A trustee is required to report and account no less often than annually California Probate Code §16060, et seq., requires the report and account to be in a certain form and contain certain notices.
An account must contain the following information:
- A statement of receipts and disbursements of principal and income that have occurred during the last complete fiscal year of the trust or since the last account.
- A statement of the assets and liabilities of the trust as of the end of the last complete fiscal year of the trust or since the last account.
- The trustee’s compensation for the last complete fiscal year of the trust or since the last account.
- The agents hired by the trustee, their relationship to the trustee, if any, and their compensation for the last complete fiscal year of the trust or since the last account.
- A statement that the recipient of the account may petition the court pursuant to annually California Probate Code §17200 to obtain a court review of the account and the acts of the trustee.
- A statement that makes a claim against the trustee for breach of trust may not be made after the expiration of three (3) years from the date the beneficiary receives an account or report disclosing the facts giving rise to the claim.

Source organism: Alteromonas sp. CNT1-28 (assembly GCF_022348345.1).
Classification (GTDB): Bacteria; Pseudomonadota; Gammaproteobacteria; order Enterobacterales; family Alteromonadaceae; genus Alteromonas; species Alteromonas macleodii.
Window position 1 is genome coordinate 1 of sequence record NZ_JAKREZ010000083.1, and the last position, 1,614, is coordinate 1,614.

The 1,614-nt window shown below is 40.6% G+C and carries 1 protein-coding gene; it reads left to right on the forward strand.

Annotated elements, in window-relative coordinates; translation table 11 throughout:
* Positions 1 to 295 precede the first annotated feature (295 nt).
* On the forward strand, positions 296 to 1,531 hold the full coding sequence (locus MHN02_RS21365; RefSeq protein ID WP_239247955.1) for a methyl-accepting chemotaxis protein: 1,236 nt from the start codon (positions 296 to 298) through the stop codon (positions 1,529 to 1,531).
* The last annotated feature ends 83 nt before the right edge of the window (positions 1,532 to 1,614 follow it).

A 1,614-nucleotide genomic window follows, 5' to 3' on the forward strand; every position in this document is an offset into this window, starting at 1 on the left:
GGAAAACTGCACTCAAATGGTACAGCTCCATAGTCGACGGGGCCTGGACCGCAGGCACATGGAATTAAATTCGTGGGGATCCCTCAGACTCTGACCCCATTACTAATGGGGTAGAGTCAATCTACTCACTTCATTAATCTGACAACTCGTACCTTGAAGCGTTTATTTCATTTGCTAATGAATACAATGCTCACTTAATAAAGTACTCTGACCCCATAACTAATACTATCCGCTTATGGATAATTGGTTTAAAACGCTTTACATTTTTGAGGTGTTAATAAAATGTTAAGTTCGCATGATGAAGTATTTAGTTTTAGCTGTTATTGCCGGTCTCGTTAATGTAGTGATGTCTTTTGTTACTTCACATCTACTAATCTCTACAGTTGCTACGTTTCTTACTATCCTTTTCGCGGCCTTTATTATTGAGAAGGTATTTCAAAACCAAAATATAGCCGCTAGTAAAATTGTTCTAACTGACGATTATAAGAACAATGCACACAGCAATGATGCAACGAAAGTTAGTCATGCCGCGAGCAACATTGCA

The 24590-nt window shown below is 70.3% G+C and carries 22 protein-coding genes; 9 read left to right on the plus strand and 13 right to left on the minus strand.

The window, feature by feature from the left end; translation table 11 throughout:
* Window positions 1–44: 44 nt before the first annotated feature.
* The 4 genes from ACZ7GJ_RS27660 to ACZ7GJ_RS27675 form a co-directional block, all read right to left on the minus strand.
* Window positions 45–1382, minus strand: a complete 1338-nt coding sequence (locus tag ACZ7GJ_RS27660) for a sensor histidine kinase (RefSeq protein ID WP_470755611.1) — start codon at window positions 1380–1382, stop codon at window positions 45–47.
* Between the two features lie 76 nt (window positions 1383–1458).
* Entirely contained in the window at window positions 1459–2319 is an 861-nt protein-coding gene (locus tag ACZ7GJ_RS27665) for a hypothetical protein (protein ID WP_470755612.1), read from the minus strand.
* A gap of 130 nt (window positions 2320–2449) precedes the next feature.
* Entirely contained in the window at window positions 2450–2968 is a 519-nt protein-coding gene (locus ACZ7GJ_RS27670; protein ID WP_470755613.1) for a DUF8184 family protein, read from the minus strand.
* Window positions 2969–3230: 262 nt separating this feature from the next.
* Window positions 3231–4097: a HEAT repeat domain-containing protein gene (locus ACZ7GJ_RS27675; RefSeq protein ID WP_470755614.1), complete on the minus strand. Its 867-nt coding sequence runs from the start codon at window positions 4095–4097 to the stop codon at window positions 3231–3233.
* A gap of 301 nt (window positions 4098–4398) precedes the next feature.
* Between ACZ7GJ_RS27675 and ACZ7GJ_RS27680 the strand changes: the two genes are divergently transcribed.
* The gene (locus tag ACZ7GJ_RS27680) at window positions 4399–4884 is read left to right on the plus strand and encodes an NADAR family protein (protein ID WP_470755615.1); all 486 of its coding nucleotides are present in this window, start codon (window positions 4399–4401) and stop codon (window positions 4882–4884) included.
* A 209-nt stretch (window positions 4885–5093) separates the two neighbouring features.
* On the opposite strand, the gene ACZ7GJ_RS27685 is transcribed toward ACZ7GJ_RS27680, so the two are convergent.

What to Do When There Are Issues Between Beneficiaries
In situations where there is acrimony among the beneficiaries or towards the successor trustee, I will likely suggest that you prepare a formal accounting of your actions as successor trustee and seek court approval of those actions and of your proposed distribution scheme. By petitioning the court for such approval, you minimize the risk of future litigation, since a beneficiary who does not object in the court proceedings is typically barred from later complaining about your administration of the trust, if you have properly disclosed your actions. If you do not choose to obtain court approval, a beneficiary generally has three years to object to your administration of the trust after close of your administration.
Trust administration is often complicated and confusing, and can seem overwhelming at times. You may not know what to do. That is where I can be of help. I make a difficult and bewildering trust administration process as simple as possible. If you wish to gain more information on California trust administration please contact me for a free consultation. I will spend time with you to answer your questions. From my office in Southern California, I represent families in all Southern California counties, including Imperial County, Los Angeles County, Orange County, San Bernardino County, San Diego County, others spread across the state and interested parties outside California.
To schedule a consultation, call me toll free at 800-575-9610 or locally at 760-989-4820. I enjoy meeting in person whenever possible, but am also available via Skype and email or through my online contact form.